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by Max Herman
13 September, 2004@12:00 am
0 comments

Compilation; No Rating Given

       With one of the most controversial Presidents in American history looking to get re-elected, the politically-fueled hip-hop/ electronic compilation, Who’s America?, serves as a fitting soundtrack to our country’s heated political climate. Thankfully not one of the artists on this compilation is flat out telling you who to vote for. It’s the eye-opening lyrics of MCs like Mr. Lif, though, that give us the perspective sorely missing from your nightly newscast. And with the electronic tracks here, which make up half of this compilation, we hear a variety of musical reactions to our war-stricken times.       

     It’s been a while since the U.N. first went into Iraq searching for “weapons of mass destruction,” but on “Memorial Day” the Perceptionists (Akrobatik, Mr. Lif and DJ Fakts One) make sure the Bush administration and the public don’t forget that Hans Blix and company came out empty handed. The unambiguous chorus sums it up lovely:  “Where are the weapons of mass destruction?/ We’ve been looking for months and we ain’t found nothing/ Please Mr. President tell us something/ We knew from the beginning that your ass was bluffing.” In contrast, the tongue-in-cheek cut “I Work for the Government Now” by Central Services (El-P and Camu Tao) offers a more sarcastic approach as they mockingly express their desire to work for the government over one of El-P’s most quirky beats yet.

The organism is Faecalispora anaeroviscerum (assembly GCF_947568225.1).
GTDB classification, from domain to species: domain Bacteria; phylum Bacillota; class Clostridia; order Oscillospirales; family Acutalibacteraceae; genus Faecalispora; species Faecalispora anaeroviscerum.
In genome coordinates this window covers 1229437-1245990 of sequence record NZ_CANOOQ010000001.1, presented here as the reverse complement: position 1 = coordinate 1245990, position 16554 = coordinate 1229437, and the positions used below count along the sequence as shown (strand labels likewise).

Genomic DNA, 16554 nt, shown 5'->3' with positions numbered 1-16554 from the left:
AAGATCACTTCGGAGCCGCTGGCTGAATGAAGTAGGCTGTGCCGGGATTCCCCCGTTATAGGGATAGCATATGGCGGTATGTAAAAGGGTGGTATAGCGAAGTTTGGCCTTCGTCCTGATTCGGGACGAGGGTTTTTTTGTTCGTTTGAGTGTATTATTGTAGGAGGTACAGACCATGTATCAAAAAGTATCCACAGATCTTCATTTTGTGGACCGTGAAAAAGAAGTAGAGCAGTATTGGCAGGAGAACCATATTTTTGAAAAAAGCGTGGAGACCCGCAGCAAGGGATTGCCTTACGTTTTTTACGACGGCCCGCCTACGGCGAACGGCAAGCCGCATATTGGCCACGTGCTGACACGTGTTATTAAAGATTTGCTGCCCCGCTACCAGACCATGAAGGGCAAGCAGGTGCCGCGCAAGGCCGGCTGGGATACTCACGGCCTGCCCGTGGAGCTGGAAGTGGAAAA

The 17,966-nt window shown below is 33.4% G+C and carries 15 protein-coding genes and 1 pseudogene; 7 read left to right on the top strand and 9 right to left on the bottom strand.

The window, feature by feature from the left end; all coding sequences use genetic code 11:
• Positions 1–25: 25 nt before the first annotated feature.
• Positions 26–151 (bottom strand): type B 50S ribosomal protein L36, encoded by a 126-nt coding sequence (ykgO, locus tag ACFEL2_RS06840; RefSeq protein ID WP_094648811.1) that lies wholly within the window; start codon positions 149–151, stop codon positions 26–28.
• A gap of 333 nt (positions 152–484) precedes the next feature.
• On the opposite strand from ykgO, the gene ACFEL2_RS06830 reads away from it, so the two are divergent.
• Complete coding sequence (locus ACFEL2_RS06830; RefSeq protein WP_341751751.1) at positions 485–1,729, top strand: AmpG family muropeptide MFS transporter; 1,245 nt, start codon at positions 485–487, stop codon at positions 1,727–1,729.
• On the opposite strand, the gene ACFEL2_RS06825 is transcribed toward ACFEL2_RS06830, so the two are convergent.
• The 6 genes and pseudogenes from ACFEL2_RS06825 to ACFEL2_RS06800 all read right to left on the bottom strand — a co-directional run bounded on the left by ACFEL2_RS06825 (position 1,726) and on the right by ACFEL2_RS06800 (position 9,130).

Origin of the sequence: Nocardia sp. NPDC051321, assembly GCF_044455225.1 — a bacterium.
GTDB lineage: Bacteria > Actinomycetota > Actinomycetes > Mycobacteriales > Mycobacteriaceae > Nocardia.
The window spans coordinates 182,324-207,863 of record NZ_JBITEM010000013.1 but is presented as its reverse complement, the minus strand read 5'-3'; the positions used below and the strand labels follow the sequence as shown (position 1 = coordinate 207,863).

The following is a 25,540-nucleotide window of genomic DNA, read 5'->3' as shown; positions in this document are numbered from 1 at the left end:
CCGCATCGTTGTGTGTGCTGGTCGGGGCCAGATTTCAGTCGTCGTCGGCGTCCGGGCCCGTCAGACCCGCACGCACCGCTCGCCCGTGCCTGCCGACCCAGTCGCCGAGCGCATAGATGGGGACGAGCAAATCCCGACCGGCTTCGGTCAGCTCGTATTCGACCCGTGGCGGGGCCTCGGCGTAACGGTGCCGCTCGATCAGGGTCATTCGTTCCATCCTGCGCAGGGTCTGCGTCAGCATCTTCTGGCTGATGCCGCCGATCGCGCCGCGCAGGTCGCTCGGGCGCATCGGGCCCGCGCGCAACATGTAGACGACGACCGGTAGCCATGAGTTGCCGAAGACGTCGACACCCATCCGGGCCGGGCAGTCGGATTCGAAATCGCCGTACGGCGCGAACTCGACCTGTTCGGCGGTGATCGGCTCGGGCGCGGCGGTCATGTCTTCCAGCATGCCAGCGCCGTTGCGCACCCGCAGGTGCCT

While it’s hard to say what exactly inspired electronic numbers like “Filmer” by Christopher Lawrence, this somber keyboard-driven cut is perfect for reflecting in the midst of all the chaos. And the more upbeat, danceable numbers like Junior Sanchez’s  “Superincumbent” are suitable for just letting go of everything… if electronica is your thing.

     Hip-hop and electronic music undoubtedly share some of the same roots, so it makes sense why a hip-hop label (Definitive Jux) and an electronic one (System Recordings) made this collaboration. But in both circles of fans there are plenty of heads that aren’t too keen on melding the two movements. So, for all the hip-hop heads willing to go without hearing an MC every other number, you’ll find Who’s America? to be a worthy, politically-aware compilation.

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